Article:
The Garden Club of Virginia will continue to nurture Virginia’s deeply rooted history during Garden Week, April 16 – 23, showcasing some of the finest properties the state has to offer. For the 78th year, Virginia’s Historic Garden Week will feature dozens of walking tours, winding through privately owned estates and renowned historic landmarks.
From 17th century plantations to state-of-the-art gardens, the Garden Club presents a vast array of botanical beauty in over 250 homes and gardens, much of which coincide with restoration work that has been ongoing since Garden Week 1929. Proceeds from the tours of “America’s Largest Open House” have financed the restoration of more than 40 grounds and gardens as the Club strives for conservation and preservation of Virginia’s scenic landscapes.
Charlottesville and Albemarle County
The area that Thomas Jefferson once called home will be highlighted in a four-day tour featuring historic estates, including Monticello and Jefferson’s University of Virginia.
The Morven house and garden, a 7,378-acre estate built in 1820, still holds its 19th century ambiance. Oriental rugs, documentary reproductions and elegant wallpapers keep the estate true to its Jeffersonian era.
The grounds are filled with unusual trees including Osage orange, Chinese chestnut, and a dove tree. The gardens boast thousands of tulips, pansies, forget-me-nots, lilacs, wisteria, spireas, deutizia and a rose garden. Owned by the University of Virginia, Morven will be featured on the Historic Garden Tour April 16, 10 a.m. to 5 p.m.
Travel to the Farmington neighborhood and stroll through the Periwinkle home and garden owned by Donna and Albert Ernest, evident art lovers who have decorated their home with 18th century décor. A number of paintings line the interior of the home designed by Marshall Wells in 1939.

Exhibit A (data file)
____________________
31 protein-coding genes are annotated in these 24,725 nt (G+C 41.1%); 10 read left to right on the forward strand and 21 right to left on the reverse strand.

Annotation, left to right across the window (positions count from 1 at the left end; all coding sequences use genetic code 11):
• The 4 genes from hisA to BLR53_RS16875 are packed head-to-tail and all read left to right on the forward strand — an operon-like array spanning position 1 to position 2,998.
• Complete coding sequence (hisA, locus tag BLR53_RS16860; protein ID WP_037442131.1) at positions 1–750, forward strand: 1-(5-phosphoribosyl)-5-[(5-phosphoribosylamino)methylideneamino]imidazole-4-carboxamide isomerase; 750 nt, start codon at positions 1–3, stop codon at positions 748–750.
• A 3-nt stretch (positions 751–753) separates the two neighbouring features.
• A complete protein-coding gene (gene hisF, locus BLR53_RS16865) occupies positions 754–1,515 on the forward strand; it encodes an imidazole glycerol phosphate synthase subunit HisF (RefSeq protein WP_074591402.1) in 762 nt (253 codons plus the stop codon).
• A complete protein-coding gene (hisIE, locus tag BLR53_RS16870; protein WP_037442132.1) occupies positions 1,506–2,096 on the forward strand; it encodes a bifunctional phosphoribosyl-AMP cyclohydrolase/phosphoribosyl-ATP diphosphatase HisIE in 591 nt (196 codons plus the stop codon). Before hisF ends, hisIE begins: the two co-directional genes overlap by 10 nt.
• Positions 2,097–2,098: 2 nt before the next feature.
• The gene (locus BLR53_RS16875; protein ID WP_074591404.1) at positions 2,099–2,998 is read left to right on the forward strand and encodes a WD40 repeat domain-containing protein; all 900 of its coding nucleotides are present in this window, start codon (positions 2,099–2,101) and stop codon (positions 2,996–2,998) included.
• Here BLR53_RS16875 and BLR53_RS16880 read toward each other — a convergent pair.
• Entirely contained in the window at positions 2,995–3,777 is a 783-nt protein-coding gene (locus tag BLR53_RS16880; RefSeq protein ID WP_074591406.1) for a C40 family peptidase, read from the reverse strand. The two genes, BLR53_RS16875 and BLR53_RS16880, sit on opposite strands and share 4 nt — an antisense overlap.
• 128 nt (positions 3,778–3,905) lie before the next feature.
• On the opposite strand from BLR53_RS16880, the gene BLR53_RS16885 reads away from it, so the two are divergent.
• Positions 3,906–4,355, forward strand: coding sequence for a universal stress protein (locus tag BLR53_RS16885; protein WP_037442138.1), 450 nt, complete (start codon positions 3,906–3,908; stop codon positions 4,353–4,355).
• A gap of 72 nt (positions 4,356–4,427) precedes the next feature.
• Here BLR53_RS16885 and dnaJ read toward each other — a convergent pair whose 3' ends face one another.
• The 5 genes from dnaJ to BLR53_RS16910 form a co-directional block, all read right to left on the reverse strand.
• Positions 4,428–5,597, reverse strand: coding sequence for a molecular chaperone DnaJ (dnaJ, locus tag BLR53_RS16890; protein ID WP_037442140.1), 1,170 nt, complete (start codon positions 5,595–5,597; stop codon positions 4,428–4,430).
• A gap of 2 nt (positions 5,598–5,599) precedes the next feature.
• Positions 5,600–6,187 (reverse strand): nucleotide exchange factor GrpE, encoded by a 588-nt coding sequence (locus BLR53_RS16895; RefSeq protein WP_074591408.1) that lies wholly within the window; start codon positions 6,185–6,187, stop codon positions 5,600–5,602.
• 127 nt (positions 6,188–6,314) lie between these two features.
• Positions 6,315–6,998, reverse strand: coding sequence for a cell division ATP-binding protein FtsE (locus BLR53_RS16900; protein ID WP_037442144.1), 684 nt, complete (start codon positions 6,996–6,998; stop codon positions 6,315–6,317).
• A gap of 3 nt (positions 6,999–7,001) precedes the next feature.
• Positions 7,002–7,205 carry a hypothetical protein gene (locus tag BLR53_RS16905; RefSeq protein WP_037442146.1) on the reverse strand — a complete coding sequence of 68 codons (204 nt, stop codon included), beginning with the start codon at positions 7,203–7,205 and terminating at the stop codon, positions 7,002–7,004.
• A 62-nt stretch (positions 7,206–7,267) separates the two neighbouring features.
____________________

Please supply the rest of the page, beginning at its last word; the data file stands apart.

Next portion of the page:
The garden’s two-acre landscape boasts an English-style cottage garden filled with roses and peonies. Eden roses climb up to the dormer windows. An American boxwood garden, formal rose garden and a kitchen garden makes up with a backyard enclosed by apple trees. A small stone chapel, designed by the owners, gives way to a path leading to a secret garden. The Farmington tours take place April 17 and April 18.
The Cielo Rosso estate, comparatively modern for the Farmington neighborhood, was built in 2000. The house, inspired by the owners’ Italian travels, features handmade French tiles on the roof and extensive exterior stonework.
The three-acre garden is filled with atlas cedars, honey locust, blue cypress and mature cryptomeria trees. An herb garden sits outside the kitchen and a Roman swimming pool occupies the backyard not far from a boxwood garden, sitting below a fish-filled fountain with a vanishing edge that cascades downhill. The garden is open April 17 and 18.
Near Farmington is the historic University of Virginia. The University’s Pavilion Gardens, restored by the Garden Club of Virginia, will be featured during Garden Week, along with the University. The Colonial Revival gardens, designed by Colonial Williamsburg landscape architects Alden Hopkins and Donald Parker, are also on the campus. University tours April 19 10 a.m. to 5 p.m. Pavilion Garden tours 10 a.m. and 1 p.m.